In this Intelligence Report: The first TV interview with federal prosecutor Reid Schar, who questioned Blagojevich.
Babe Ruth, Willie Mays and Reid Schar have two things in common. They all struck out their first time at the plate and then went on to have grand slam careers. And like any good ballplayer, Schar knows when it is time to leave the lineup.
Since losing his very first case as a federal prosecutor, Schar has been on quite a winning streak, and after 13 years he is leaving the U.S. attorney's office for private practice.
"I think it is fair to say that the U.S. attorney's office is an equal opportunity prosecutor of public corruption," said Schar.
From city officials, to a sitting governor, Reid Schar has prosecuted public employees from all levels of government since joining the U.S. attorney's office in Chicago in 1999.
Schar's most publicly notable role: Lead prosecutor in both of the Rod Blagojevich trials, the last one with Blagojevich himself on the witness stand.
Schar asked Blagojevich about a Jesse Jackson Jr. fundraiser offering $1.5 million if Jackson were named to the U.S. Senate.
"What they were offering was a bribe," stated Schar.
"It was not a bribe," replied Blagojevich.
Schar: "If it wasn't a bribe, what would you call it?"
Blagojevich: "They were offering a campaign contribution."
"Ninety-nine percent of public officials and government employees at various levels, whether it is the city, county, the state, or federally, are honest hardworking individuals," Schar said. "There have been a number of high-profile individuals. For those individuals, we can say for sure, they didn't get the message."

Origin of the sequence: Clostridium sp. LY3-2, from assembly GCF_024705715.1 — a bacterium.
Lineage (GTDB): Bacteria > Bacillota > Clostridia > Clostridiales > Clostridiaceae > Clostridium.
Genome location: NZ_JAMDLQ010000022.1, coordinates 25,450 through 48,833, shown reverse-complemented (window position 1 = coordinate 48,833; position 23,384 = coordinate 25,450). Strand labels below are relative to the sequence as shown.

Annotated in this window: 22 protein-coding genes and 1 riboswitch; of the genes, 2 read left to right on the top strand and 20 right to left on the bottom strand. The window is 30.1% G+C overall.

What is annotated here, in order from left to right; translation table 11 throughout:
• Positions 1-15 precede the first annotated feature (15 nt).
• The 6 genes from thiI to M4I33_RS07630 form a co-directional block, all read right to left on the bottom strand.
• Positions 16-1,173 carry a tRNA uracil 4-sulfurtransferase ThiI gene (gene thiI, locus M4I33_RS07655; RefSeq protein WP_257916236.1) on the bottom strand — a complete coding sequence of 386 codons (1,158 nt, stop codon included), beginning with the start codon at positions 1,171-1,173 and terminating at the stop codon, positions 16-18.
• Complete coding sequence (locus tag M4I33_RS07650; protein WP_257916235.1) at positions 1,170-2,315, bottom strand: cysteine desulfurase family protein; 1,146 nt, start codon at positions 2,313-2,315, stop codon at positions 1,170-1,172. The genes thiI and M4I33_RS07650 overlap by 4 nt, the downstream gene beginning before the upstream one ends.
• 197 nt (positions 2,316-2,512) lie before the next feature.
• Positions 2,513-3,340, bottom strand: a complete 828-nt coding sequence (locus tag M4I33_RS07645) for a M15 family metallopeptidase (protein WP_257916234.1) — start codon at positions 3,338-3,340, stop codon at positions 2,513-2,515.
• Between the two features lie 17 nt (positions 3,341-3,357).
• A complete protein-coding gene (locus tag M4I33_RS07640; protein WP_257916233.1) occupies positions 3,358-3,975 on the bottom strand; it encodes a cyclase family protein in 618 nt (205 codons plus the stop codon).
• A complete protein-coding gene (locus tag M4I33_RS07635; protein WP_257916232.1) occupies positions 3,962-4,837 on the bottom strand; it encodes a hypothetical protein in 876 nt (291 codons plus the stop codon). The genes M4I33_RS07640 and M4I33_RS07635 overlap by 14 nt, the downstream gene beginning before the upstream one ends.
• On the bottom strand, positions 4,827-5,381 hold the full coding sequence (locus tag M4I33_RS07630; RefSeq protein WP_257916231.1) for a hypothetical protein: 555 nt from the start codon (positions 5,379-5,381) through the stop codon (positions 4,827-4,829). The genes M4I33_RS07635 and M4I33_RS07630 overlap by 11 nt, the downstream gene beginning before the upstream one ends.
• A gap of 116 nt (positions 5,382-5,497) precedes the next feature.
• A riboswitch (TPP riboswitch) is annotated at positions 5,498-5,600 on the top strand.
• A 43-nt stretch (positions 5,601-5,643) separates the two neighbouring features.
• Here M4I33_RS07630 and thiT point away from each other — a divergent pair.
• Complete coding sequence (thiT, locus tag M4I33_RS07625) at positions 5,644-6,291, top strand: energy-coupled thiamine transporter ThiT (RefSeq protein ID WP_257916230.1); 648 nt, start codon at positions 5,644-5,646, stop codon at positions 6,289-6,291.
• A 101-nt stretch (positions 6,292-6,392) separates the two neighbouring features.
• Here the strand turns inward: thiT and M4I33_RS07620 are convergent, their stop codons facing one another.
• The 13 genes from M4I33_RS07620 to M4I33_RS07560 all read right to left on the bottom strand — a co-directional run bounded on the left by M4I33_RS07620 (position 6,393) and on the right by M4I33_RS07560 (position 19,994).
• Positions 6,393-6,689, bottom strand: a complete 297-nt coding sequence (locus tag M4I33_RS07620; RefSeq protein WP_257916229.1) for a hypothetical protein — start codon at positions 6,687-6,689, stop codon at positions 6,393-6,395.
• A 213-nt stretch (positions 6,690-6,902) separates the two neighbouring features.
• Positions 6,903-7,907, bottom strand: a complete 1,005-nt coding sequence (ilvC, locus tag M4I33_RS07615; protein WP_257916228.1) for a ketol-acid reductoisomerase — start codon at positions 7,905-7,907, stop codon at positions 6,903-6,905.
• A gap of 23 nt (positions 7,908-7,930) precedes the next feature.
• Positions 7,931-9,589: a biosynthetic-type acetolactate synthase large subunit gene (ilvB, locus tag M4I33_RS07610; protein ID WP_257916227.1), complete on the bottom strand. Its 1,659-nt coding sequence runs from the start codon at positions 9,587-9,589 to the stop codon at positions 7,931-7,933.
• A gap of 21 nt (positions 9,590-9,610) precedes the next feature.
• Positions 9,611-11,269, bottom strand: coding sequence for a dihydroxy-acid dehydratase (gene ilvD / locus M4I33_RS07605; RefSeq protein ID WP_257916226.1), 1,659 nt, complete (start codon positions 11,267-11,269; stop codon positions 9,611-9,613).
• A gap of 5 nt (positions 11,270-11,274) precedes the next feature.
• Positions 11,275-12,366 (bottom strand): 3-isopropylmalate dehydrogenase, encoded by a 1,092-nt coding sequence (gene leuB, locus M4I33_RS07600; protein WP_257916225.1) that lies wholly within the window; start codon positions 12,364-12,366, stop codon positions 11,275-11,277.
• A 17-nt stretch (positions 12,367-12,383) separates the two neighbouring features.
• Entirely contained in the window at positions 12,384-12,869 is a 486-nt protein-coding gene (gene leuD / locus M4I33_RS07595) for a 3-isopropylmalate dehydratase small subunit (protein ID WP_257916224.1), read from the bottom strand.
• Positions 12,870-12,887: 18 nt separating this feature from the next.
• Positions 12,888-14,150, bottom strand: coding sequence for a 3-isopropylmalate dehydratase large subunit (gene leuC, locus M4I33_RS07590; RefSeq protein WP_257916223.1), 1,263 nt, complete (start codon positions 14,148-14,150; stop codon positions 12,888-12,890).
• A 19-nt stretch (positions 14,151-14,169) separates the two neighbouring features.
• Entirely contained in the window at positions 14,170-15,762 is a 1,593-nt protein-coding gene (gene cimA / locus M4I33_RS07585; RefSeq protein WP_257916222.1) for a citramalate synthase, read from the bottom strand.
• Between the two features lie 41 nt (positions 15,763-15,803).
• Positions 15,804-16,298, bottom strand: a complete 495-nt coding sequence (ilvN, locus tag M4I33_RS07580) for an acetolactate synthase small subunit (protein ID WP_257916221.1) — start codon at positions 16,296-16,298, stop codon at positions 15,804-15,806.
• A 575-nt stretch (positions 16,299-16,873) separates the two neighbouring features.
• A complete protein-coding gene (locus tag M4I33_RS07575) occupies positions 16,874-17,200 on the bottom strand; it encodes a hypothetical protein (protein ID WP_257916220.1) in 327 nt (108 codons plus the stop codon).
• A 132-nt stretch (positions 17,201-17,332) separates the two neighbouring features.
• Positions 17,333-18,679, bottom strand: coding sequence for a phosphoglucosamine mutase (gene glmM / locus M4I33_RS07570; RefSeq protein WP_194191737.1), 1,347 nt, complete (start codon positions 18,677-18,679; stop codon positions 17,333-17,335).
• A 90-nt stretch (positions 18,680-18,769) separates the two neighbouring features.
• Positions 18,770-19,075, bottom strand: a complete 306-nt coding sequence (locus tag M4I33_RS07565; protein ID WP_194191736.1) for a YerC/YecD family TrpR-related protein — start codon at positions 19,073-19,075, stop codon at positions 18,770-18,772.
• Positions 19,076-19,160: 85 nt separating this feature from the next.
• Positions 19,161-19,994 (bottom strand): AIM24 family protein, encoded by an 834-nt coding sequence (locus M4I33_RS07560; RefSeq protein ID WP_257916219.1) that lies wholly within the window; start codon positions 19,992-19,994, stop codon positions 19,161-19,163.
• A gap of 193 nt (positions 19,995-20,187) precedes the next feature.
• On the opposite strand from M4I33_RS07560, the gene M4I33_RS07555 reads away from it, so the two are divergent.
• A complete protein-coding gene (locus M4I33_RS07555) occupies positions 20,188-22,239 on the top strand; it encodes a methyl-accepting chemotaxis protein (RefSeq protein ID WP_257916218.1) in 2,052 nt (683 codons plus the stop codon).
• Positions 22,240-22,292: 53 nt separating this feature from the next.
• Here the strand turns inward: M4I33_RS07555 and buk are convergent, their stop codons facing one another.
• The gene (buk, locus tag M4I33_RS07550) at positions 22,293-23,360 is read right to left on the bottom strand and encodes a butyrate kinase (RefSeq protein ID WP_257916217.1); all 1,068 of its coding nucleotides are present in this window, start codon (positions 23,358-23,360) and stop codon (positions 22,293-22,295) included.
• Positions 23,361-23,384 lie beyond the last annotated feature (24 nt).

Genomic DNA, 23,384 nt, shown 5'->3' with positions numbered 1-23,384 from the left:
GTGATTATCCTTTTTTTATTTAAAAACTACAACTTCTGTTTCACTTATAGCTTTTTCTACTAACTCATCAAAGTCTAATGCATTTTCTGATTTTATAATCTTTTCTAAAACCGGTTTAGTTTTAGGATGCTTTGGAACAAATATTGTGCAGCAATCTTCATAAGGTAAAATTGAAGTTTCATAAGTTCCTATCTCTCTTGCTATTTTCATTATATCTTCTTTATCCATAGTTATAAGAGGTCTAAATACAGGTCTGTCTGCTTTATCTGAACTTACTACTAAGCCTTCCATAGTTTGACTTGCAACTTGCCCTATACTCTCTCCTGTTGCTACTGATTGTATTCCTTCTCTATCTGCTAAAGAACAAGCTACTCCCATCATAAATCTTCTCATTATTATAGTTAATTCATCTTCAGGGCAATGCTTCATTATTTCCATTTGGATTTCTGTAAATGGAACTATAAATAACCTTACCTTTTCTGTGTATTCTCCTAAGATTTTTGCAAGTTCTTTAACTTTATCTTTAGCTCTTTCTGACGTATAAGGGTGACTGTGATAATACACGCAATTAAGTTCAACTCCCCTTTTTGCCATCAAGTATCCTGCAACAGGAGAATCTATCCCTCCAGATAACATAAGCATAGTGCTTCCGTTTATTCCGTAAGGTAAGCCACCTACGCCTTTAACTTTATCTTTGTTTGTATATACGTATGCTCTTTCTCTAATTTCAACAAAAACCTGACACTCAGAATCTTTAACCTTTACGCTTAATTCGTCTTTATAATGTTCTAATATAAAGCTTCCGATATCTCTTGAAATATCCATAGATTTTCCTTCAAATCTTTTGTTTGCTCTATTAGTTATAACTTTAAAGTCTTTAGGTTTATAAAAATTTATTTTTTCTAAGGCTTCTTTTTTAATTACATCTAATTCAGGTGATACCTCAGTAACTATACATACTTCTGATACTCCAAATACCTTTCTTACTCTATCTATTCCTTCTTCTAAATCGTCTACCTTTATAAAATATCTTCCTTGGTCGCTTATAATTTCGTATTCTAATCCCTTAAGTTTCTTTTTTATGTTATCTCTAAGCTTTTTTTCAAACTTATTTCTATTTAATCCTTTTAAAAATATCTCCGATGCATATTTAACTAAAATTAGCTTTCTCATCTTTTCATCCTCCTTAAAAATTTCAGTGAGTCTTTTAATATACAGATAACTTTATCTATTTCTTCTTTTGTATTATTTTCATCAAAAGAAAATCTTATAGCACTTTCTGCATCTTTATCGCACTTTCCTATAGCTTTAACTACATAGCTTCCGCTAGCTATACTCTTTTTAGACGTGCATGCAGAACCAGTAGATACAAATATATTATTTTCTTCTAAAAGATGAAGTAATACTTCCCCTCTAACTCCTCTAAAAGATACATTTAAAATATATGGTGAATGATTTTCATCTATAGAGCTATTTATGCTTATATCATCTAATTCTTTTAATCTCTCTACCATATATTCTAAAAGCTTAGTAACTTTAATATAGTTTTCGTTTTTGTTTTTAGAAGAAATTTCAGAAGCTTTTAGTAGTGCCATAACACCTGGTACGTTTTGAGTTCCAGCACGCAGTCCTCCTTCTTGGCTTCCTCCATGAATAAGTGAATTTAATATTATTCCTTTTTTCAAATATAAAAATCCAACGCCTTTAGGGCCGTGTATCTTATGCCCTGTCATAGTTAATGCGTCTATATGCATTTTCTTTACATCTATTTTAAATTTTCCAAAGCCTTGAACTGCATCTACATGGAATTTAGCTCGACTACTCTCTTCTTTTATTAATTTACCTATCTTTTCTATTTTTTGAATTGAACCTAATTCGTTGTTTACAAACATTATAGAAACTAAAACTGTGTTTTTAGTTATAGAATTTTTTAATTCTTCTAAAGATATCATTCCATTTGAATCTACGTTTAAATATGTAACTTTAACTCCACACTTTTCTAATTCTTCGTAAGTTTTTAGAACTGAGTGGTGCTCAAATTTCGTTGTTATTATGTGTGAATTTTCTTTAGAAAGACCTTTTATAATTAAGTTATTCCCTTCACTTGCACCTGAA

During the I-Team's interview Tuesdays afternoon, Schar declined to directly discuss the Blagojevich case because the now-imprisoned governor has appealed his conviction.
There is an upside to Chicago's seemingly endless parade of corrupt politicians, according to Schar: The public tolerates it less and reports it more.
"We have seen, I think, an uptick in the number of complaints and individuals who have written in or have called in," said Schar.
As for losing his very first federal case -- involving gun thefts from an O'Hare warehouse -- Schar says the loss proved to be a valuable incentive.
"It's not the worst thing in the world to lose your first trial, because thereafter you'll be as motivated as you could possibly be to never, ever, lose a trial again," said Schar.
Schar will join the Chicago-based law firm of Jenner and Block. He will be handling their white collar criminal defense group.
Jenner and Block Chairman Anton Valukas is a former U.S. attorney himself.
The current United States attorney in Chicago, Patrick Fitzgerald, is also leaving office. No word yet on where or what he will be doing.